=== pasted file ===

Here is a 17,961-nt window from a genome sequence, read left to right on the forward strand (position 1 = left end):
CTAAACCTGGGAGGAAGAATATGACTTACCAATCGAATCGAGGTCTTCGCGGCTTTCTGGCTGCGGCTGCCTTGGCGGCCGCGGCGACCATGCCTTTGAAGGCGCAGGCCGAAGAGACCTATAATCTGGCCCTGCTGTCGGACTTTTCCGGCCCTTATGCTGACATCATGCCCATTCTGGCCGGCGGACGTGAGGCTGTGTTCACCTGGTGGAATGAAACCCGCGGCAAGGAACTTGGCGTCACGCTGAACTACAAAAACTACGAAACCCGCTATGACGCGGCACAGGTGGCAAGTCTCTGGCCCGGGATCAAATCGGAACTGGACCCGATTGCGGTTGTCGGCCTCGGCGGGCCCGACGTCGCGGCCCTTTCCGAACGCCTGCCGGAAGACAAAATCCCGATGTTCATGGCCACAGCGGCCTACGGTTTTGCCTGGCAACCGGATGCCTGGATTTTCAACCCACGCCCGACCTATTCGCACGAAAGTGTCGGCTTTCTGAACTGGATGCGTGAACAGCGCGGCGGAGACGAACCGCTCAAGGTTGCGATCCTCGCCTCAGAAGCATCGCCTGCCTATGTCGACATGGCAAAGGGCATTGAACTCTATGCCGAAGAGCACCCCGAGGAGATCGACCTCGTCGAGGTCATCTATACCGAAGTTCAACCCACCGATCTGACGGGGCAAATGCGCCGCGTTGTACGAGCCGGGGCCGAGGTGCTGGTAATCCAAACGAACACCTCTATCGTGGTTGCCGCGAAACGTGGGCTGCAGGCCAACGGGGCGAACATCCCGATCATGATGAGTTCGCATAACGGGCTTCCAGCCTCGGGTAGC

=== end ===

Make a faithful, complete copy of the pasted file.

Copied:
Here is a 17,961-nt window from a genome sequence, read left to right on the forward strand (position 1 = left end):
CTAAACCTGGGAGGAAGAATATGACTTACCAATCGAATCGAGGTCTTCGCGGCTTTCTGGCTGCGGCTGCCTTGGCGGCCGCGGCGACCATGCCTTTGAAGGCGCAGGCCGAAGAGACCTATAATCTGGCCCTGCTGTCGGACTTTTCCGGCCCTTATGCTGACATCATGCCCATTCTGGCCGGCGGACGTGAGGCTGTGTTCACCTGGTGGAATGAAACCCGCGGCAAGGAACTTGGCGTCACGCTGAACTACAAAAACTACGAAACCCGCTATGACGCGGCACAGGTGGCAAGTCTCTGGCCCGGGATCAAATCGGAACTGGACCCGATTGCGGTTGTCGGCCTCGGCGGGCCCGACGTCGCGGCCCTTTCCGAACGCCTGCCGGAAGACAAAATCCCGATGTTCATGGCCACAGCGGCCTACGGTTTTGCCTGGCAACCGGATGCCTGGATTTTCAACCCACGCCCGACCTATTCGCACGAAAGTGTCGGCTTTCTGAACTGGATGCGTGAACAGCGCGGCGGAGACGAACCGCTCAAGGTTGCGATCCTCGCCTCAGAAGCATCGCCTGCCTATGTCGACATGGCAAAGGGCATTGAACTCTATGCCGAAGAGCACCCCGAGGAGATCGACCTCGTCGAGGTCATCTATACCGAAGTTCAACCCACCGATCTGACGGGGCAAATGCGCCGCGTTGTACGAGCCGGGGCCGAGGTGCTGGTAATCCAAACGAACACCTCTATCGTGGTTGCCGCGAAACGTGGGCTGCAGGCCAACGGGGCGAACATCCCGATCATGATGAGTTCGCATAACGGGCTTCCAGCCTCGGGTAGC